There are two things I find inspiring about Isaiah’s response. One is that it was immediate. He didn’t hesitate and ask God to give him a few days to think it over. He didn’t delay by mentioning things he needed to take care of at home or the office. Isaiah was ready to answer the call.

The second thing I admire about Isaiah’s reply is he didn’t add any restrictions. He didn’t question the details of what God had planned for him. He didn’t look for excuses or seek an easy path of service. God gave him a difficult task and told him in advance the people wouldn’t listen. But Isaiah was ready to do what God wanted him to do.

God still uses people to help convey His Word. As it was during Isaiah’s time, many won’t listen and will reject it. We can’t control the response of others. We can, however, choose to faithfully share and defend God’s message with boldness and compassion.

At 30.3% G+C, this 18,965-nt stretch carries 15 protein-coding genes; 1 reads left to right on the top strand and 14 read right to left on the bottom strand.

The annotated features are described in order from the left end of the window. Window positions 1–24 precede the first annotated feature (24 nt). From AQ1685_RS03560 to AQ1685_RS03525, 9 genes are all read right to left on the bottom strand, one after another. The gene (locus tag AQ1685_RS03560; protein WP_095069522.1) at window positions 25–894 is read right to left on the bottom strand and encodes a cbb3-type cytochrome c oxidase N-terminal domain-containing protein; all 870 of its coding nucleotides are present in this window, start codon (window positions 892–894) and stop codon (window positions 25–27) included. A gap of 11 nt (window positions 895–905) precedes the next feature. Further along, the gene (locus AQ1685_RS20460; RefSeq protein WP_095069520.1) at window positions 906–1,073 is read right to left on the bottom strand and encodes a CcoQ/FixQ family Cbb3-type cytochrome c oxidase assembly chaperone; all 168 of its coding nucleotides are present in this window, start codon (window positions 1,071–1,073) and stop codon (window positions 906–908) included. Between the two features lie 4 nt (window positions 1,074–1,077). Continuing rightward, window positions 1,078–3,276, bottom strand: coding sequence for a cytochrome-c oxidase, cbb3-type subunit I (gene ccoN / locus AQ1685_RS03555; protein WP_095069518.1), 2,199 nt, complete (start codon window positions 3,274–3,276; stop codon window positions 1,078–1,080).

Our challenge as Christians is to speak the truth in love. Our challenge is to be like Isaiah and go where God leads us without hesitation or restrictions. Our challenge is to answer God’s call and say with all our heart, “Here am I. Send me.”

I’d love to think countless believers will meet those challenges, but I believe that’s unlikely. I understand the dilemma far too well, as my convictions are often more robust than my courage. So, I wear the mask of silence sometimes, knowing it’s much easier to stay quiet.  

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After the Store

I don’t remember how long I worked for Uncle Emmett at Joiner’s Store, but my guess is between six months and a year. I was eleven when I started and twelve when I quit.